Ingram Dunes: SC DHEC holds public meeting and hearing regarding proposed subdivision
June 7th, 2018
By Sydney Glenn, WPDE
Wednesday night about 100 people gathered at North Myrtle Beach City Hall for a public hearing regarding a storm water permit for a proposed subdivision.
The South Carolina Department of Environmental Control hosted the meeting and hearing to discuss that permit for a proposed development on what is now the Ingram Dunes.
This was not a city meeting.
DHEC officials explained how their process of granting permits works, talked about the project and opened the floor for questions during the meeting portion of the evening.
Many people raised concerns and asked questions about flooding and how this proposed subdivision could impact it.
Officials explained the proposed drainage plans and how they determine flood risks. Many people in attendance asked them to look deeper into storms and rain events.
“I think that they do hear us. Now, whether they will be able to take the information we provided and accomplish what we are trying to accomplish, as far as making the flooding issue go away, we are not trying to contribute to the flooding issue, that’s something that we will see,” William Bailey, who grew up in North Myrtle Beach, said.
This permit determines the future of the project.
Sean Hoelscher with DDC Engineers said, he came to the meeting to address any questions from DHEC during the Question and Answer portion of the agenda.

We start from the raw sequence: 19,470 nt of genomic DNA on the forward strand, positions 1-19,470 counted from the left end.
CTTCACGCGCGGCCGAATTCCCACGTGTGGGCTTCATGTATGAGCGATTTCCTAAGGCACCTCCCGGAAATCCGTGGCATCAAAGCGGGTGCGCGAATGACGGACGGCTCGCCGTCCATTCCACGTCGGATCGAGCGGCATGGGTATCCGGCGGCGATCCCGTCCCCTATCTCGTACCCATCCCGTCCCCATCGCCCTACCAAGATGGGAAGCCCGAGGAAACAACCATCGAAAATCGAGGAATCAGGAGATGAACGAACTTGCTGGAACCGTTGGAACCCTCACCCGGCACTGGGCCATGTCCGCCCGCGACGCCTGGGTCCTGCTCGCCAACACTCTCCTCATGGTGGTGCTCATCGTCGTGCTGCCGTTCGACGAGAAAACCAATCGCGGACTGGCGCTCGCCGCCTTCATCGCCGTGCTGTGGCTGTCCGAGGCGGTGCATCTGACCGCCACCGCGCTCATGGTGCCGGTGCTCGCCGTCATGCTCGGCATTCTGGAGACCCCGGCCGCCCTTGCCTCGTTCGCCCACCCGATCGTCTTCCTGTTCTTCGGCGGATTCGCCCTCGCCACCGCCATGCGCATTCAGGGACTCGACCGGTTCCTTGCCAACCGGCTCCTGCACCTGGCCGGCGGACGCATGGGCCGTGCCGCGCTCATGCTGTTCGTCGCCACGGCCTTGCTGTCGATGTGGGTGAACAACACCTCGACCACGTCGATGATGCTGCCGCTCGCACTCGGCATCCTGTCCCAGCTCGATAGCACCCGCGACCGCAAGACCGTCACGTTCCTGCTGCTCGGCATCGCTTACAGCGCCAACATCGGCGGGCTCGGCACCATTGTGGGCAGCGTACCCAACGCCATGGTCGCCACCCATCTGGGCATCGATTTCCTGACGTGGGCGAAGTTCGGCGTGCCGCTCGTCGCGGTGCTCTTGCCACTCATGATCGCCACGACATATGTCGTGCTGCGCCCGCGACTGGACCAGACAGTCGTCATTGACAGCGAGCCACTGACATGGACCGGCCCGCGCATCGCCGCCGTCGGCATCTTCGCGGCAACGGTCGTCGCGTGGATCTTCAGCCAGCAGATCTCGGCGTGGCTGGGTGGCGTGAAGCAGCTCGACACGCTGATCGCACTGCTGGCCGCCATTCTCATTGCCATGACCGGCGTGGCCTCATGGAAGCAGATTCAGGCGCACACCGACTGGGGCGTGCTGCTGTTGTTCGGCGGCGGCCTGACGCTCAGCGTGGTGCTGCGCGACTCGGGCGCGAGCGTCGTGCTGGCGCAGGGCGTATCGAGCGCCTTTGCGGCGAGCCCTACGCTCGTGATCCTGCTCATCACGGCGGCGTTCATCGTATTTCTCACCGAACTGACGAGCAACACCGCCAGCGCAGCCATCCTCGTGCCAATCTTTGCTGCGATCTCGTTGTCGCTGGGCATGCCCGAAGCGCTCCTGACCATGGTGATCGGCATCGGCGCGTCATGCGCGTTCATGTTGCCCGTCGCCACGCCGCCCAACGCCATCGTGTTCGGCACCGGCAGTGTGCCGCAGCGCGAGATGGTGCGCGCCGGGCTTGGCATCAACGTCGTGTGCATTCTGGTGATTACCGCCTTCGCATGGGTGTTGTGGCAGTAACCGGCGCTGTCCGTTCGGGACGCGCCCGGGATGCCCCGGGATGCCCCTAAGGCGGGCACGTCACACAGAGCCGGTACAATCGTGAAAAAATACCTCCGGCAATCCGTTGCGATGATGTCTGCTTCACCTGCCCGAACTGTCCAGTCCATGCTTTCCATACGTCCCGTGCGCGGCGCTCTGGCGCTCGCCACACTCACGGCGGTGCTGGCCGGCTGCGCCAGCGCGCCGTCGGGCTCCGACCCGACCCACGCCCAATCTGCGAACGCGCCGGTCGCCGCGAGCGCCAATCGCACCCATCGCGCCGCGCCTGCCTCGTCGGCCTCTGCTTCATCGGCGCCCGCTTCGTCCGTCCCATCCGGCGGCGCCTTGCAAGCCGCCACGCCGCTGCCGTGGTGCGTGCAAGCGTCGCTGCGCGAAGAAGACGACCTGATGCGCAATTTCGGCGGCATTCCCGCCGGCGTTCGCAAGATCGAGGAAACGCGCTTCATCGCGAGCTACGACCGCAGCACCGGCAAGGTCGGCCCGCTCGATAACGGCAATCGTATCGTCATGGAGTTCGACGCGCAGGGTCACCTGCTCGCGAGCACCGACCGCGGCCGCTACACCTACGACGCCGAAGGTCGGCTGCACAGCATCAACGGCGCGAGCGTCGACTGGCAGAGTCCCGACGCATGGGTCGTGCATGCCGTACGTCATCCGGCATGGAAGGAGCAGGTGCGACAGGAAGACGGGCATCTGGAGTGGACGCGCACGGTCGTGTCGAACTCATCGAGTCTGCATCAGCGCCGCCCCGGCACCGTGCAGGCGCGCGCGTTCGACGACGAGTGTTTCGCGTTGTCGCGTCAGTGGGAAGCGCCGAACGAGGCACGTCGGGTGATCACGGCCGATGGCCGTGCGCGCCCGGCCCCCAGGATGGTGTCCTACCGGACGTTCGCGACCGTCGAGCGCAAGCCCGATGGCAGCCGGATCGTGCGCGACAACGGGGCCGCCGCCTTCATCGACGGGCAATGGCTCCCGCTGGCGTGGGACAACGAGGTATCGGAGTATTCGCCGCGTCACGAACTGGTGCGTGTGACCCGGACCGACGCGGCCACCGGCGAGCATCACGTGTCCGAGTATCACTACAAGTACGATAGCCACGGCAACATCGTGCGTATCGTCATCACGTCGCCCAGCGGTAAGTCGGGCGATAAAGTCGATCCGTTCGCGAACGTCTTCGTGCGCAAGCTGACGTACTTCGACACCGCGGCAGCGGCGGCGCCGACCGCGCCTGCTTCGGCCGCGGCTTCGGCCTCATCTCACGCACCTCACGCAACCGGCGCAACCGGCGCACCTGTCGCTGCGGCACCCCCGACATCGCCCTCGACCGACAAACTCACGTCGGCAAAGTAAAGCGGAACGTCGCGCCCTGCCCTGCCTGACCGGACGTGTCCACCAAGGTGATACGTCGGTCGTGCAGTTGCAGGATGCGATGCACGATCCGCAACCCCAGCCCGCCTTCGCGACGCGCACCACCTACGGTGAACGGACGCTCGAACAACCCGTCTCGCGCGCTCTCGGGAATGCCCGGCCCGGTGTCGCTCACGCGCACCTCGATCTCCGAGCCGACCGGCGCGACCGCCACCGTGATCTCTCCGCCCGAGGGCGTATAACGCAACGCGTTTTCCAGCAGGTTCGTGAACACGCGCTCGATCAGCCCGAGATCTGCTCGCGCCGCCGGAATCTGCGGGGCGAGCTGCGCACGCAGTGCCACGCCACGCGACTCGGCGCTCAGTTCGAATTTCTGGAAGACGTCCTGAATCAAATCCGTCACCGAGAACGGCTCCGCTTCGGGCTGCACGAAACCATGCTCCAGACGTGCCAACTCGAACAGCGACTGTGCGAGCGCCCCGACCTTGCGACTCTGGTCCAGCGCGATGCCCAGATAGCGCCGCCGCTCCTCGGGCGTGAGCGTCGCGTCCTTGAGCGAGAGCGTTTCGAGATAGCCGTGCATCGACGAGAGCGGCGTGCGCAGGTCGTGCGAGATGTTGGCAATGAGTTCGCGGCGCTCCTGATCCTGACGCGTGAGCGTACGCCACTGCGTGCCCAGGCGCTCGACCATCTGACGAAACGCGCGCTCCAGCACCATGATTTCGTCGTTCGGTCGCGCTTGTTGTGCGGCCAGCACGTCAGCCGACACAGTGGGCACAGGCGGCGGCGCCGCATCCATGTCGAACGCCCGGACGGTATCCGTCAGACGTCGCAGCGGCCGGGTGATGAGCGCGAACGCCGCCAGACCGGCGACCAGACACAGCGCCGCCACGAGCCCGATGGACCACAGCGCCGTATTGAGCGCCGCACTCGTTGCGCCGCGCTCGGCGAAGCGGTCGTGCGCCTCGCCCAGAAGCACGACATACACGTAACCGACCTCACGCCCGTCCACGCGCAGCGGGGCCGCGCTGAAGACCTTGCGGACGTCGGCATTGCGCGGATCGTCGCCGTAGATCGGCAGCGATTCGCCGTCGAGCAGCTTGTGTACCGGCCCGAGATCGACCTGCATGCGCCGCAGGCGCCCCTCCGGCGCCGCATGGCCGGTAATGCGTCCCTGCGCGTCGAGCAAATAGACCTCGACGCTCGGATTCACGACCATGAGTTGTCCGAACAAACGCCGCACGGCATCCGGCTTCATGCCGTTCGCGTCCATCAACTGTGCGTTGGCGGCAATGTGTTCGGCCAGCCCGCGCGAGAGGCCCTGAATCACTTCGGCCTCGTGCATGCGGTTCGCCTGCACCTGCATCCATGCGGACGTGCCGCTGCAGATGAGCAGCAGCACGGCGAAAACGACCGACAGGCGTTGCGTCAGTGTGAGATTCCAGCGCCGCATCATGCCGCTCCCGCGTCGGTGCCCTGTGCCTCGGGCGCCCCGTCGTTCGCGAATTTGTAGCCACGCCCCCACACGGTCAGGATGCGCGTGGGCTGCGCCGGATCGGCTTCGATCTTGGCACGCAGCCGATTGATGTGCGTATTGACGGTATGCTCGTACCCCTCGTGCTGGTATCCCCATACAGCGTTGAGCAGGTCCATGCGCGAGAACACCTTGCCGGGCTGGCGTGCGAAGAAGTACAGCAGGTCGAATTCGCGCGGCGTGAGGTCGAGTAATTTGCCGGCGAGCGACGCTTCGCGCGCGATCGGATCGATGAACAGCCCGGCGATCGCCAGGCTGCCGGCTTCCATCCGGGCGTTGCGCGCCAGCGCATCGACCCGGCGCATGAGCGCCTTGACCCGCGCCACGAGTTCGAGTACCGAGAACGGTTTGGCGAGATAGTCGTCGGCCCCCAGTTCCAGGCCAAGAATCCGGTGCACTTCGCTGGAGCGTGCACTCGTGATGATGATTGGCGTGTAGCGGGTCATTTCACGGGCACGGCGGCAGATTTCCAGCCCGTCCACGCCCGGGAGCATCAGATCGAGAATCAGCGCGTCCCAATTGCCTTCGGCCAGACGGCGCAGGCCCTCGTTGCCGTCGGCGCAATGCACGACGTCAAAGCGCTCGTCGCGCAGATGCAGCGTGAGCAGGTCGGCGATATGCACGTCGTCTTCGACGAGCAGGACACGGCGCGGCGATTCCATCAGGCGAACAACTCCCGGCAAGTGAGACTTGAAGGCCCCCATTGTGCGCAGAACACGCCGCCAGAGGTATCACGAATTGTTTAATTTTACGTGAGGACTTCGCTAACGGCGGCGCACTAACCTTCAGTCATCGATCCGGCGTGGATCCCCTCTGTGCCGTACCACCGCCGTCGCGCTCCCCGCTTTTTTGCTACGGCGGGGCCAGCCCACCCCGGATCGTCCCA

Hoelscher said after listening to the responses to questions asked of DHEC by the public, he didn't hear any major technical concerns from DHEC, but of course this is still under review. He said DDC will continue to work with DHEC.
There was a lot of emotional out cry as well as concerns for the environment brought up.
Amy Armstrong, with The South Carolina Environmental Law Project, like many others at the meeting, asked that DHEC deny the permit during the public comment portion of the hearing.
“Those are some of the words that I hope that the agency really takes to heart in evaluating this project, that we are irretrievably losing important ecological systems in the coastal zone,” Armstrong said.
The City of North Myrtle Beach is currently in negotiations with the owners of the property to purchase and preserve the land.
The grassroots effort, Preserve Ingram Dunes, is hopeful that will happen.
“The big thing is the city and the Ingrams need to get to that place where they agree upon a price and once they do that, it will be a lot easier for us to raise money, to help them raise money,” Damien Triouleyere said.
The breakdown for how the property would be purchased if an agreement can be met would be as follows, according to a North Myrtle Beach Spokesperson Pat Dowling:
Half of the purchase price would come from the state funded South Carolina Conservation Bank Up to $500,000 would come from the City of North Myrtle Beach The remainder would be up to the money raised by the public The fight to preserve the Ingram Dunes has been going on for more than a year.
“I think that we really need to realize that the Ingram Dunes are the heart of our community," Bailey said.
In terms of public outcry, DDC engineering has been hired to do a job, and that is what they have done and plan to continue to do, Hoelscher said. Hoelscher said he believes this will be a positive thing for the community.
S.C. DHEC is accepting public comment on the proposed subdivision through June 15, 2018.
To leave a public comment, click here and search "Hillside Development".
There is no official timeline for when a final decision on the permit will be made.